The final method for sampling CO2 is the one which I believe holds the most promise for actually reducing blood draws and by extension risk of anemia and pain in the neonate. Kugelman and colleagues in Haifa, Israel published the following paper (free article in the link) A novel method of distal end-tidal CO2 capnography in intubated infants- comparison with arterial CO2 and with proximal mainstream end-tidal CO2. This creative study utilized a double lumen endotracheal tube which had been designed for surfactant installation and distal pressure measurement to instead sample pCO2 near the carina. This strategy was postulated to eliminate the issue with dilution of gas from proximal sampling and provide a closer measurement of true pCO2 when compared to arterial CO2 and proximal sampling. They studied 27 infants with varying degrees of pulmonary condition severity although most had RDS. When comparing the three methods of pCO2 measurement the following was found.
This demonstrates that while proximal measurement was quite poorly correlated with true arterial pCO2 the distal measurement was much more accurate. In fact the mean differences between arterial pCO2 and distal measurement was -1.5 mm Hg while that of proximal measurement -10.2 mm Hg albeit with wide confidence intervals. As found in other studies of proximal end tidal CO2 measurement, worse pulmonary disease correlated with worse accuracy as shown in table 2.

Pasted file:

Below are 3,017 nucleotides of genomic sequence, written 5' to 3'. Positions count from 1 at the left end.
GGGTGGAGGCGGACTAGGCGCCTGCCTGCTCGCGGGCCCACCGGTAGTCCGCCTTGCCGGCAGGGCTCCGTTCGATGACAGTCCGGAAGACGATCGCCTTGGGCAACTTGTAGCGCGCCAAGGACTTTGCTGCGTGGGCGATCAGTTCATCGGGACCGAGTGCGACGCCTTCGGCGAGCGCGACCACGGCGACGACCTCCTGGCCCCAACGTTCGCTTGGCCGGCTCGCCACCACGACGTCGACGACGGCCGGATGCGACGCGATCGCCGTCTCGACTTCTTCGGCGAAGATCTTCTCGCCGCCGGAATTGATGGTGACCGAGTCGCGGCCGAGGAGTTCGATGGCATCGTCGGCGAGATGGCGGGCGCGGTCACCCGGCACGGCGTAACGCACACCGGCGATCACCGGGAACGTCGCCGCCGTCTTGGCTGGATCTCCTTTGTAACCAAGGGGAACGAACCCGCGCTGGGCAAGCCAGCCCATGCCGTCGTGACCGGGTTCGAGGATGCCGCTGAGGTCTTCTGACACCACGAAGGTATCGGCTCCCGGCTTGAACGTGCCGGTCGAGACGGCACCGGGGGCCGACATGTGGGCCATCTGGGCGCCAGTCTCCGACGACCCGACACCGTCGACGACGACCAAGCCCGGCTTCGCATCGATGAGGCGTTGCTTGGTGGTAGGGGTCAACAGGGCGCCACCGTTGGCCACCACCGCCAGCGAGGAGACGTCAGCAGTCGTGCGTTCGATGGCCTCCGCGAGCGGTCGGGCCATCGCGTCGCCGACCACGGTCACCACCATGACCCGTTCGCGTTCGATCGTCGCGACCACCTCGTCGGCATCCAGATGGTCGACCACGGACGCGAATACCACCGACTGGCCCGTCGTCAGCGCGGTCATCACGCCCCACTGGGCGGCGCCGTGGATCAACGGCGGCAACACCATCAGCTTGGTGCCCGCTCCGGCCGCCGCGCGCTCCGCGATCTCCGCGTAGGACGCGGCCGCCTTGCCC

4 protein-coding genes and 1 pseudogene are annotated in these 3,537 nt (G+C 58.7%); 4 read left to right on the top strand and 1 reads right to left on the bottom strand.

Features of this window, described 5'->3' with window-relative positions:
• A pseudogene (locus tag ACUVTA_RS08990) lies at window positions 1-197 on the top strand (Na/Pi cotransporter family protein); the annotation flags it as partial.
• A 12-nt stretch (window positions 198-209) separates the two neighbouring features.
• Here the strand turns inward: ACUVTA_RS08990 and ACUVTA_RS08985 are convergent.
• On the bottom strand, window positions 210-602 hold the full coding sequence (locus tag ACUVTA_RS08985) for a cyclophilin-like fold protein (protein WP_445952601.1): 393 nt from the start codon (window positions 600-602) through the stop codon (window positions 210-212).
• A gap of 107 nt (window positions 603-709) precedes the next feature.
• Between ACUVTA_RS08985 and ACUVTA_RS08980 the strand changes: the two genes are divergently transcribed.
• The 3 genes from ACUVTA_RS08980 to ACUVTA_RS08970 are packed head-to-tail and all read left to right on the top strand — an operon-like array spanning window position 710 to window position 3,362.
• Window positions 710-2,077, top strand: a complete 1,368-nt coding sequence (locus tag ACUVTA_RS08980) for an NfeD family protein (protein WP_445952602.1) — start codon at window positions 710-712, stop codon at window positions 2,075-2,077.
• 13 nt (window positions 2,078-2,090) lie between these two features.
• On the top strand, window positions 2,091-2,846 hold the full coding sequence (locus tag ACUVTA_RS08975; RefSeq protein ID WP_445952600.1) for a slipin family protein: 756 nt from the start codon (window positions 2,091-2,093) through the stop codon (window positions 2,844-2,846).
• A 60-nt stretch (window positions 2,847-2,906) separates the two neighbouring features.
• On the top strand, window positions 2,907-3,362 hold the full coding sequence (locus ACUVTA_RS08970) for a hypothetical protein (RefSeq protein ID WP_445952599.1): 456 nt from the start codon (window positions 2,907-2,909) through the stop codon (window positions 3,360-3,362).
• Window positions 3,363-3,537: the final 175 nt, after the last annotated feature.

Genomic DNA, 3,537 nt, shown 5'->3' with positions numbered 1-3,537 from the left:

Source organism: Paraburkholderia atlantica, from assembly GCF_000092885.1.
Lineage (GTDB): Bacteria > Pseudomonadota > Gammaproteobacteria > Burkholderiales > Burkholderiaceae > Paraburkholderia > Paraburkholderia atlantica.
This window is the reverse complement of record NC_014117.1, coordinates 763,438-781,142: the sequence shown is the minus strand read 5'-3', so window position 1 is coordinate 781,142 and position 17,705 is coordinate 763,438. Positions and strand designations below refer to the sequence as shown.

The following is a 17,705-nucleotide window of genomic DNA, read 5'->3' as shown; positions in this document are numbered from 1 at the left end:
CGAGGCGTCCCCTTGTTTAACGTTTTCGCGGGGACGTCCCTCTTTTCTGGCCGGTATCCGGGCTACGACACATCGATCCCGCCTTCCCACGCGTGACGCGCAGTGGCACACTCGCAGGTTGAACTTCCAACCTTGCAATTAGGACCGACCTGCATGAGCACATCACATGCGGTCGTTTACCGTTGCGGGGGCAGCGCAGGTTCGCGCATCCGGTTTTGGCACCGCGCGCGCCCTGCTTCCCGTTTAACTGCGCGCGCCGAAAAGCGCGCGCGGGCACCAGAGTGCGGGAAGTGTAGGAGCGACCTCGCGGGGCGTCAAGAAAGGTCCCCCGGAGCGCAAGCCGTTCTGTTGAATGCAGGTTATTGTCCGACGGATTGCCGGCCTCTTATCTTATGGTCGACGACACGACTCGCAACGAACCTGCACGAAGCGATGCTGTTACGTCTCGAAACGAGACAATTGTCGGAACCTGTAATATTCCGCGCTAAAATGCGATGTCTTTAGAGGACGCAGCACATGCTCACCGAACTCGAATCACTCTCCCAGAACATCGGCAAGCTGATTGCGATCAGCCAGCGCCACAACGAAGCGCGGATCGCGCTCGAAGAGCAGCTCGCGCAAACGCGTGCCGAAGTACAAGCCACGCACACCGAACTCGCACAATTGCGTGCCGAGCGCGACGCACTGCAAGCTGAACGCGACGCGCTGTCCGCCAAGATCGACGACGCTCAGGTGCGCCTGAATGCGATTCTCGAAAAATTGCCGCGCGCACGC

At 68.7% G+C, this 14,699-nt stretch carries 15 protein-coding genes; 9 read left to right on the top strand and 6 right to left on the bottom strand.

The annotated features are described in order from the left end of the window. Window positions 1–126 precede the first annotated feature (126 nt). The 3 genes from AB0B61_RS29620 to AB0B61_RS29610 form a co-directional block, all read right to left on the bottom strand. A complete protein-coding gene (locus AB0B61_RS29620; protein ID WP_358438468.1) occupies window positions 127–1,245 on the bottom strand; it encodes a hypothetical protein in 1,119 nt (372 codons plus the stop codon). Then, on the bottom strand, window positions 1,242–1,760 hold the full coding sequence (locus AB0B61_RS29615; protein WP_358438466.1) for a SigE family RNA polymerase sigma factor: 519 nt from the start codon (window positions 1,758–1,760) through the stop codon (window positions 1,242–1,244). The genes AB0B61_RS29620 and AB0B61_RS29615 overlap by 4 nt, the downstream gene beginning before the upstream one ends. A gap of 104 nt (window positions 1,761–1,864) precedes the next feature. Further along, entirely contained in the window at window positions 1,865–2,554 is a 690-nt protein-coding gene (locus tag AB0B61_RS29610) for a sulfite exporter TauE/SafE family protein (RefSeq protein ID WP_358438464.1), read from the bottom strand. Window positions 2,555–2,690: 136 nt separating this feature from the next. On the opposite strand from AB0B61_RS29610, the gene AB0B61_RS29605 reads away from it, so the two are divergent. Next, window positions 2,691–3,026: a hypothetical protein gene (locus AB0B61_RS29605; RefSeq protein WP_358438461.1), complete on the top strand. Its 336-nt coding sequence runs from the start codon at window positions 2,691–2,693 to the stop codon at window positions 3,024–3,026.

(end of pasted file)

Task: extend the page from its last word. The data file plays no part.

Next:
As the pCO2 rises above 60 the accuracy is less but remains much better than proximal measurements. Interestingly the same group has published an additional trial using high frequency ventilation and confirmed the measurements remain accurate. (http://www.ncbi.nlm.nih.gov/pubmed/22328495)
So what does the future hold? in VLBW infants one concern may be the internal diameter of the smallest double lumen tubes and the effect of upsizing to a larger tube and risk of subglottic stenosis. After a personal communication with Dr. Kugelman I understand that this has not been an issue in their unit as they tend to use these double lumen tubes in most if not all of the their infants. The accuracy is sufficient enough from my point of view that units should be able to implement this strategy at least in larger infants at first (those who would need a 3.0 ETT and larger) to see the effect on blood sampling. I suspect that one blood gas a day to determine accuracy in a given patient would be sufficient most of the time if the numbers were found to correlate well.
I would welcome feedback from people who work in units where this strategy has been utilized. How effective is it? Did it reduce your blood gas draws or increase them due to unreliability? Have you seen a rise in subglottic stenosis? Please send your feedback to either this site or at my Facebook page at www.facebook.com/AllThingsNeonatal.